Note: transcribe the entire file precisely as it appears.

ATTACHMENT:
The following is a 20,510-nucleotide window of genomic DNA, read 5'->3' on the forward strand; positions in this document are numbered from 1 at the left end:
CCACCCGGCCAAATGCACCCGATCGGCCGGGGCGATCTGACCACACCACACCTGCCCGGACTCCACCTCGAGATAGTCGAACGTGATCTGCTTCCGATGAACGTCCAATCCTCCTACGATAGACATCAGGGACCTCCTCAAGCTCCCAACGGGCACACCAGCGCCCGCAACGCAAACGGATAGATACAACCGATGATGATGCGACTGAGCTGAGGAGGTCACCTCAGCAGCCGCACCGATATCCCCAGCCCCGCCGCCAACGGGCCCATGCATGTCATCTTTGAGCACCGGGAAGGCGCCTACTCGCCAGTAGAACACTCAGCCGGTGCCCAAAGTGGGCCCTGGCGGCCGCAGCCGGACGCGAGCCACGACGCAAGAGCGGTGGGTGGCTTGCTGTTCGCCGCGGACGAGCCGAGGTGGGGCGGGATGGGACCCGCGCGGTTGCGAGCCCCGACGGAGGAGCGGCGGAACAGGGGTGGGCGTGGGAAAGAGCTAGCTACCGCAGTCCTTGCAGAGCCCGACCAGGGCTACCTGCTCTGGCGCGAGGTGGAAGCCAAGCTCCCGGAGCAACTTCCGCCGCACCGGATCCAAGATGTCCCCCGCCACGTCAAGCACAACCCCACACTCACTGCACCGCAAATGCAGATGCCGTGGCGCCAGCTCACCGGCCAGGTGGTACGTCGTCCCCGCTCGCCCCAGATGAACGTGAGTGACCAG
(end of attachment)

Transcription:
The following is a 20,510-nucleotide window of genomic DNA, read 5'->3' on the forward strand; positions in this document are numbered from 1 at the left end:
CCACCCGGCCAAATGCACCCGATCGGCCGGGGCGATCTGACCACACCACACCTGCCCGGACTCCACCTCGAGATAGTCGAACGTGATCTGCTTCCGATGAACGTCCAATCCTCCTACGATAGACATCAGGGACCTCCTCAAGCTCCCAACGGGCACACCAGCGCCCGCAACGCAAACGGATAGATACAACCGATGATGATGCGACTGAGCTGAGGAGGTCACCTCAGCAGCCGCACCGATATCCCCAGCCCCGCCGCCAACGGGCCCATGCATGTCATCTTTGAGCACCGGGAAGGCGCCTACTCGCCAGTAGAACACTCAGCCGGTGCCCAAAGTGGGCCCTGGCGGCCGCAGCCGGACGCGAGCCACGACGCAAGAGCGGTGGGTGGCTTGCTGTTCGCCGCGGACGAGCCGAGGTGGGGCGGGATGGGACCCGCGCGGTTGCGAGCCCCGACGGAGGAGCGGCGGAACAGGGGTGGGCGTGGGAAAGAGCTAGCTACCGCAGTCCTTGCAGAGCCCGACCAGGGCTACCTGCTCTGGCGCGAGGTGGAAGCCAAGCTCCCGGAGCAACTTCCGCCGCACCGGATCCAAGATGTCCCCCGCCACGTCAAGCACAACCCCACACTCACTGCACCGCAAATGCAGATGCCGTGGCGCCAGCTCACCGGCCAGGTGGTACGTCGTCCCCGCTCGCCCCAGATGAACGTGAGTGACCAG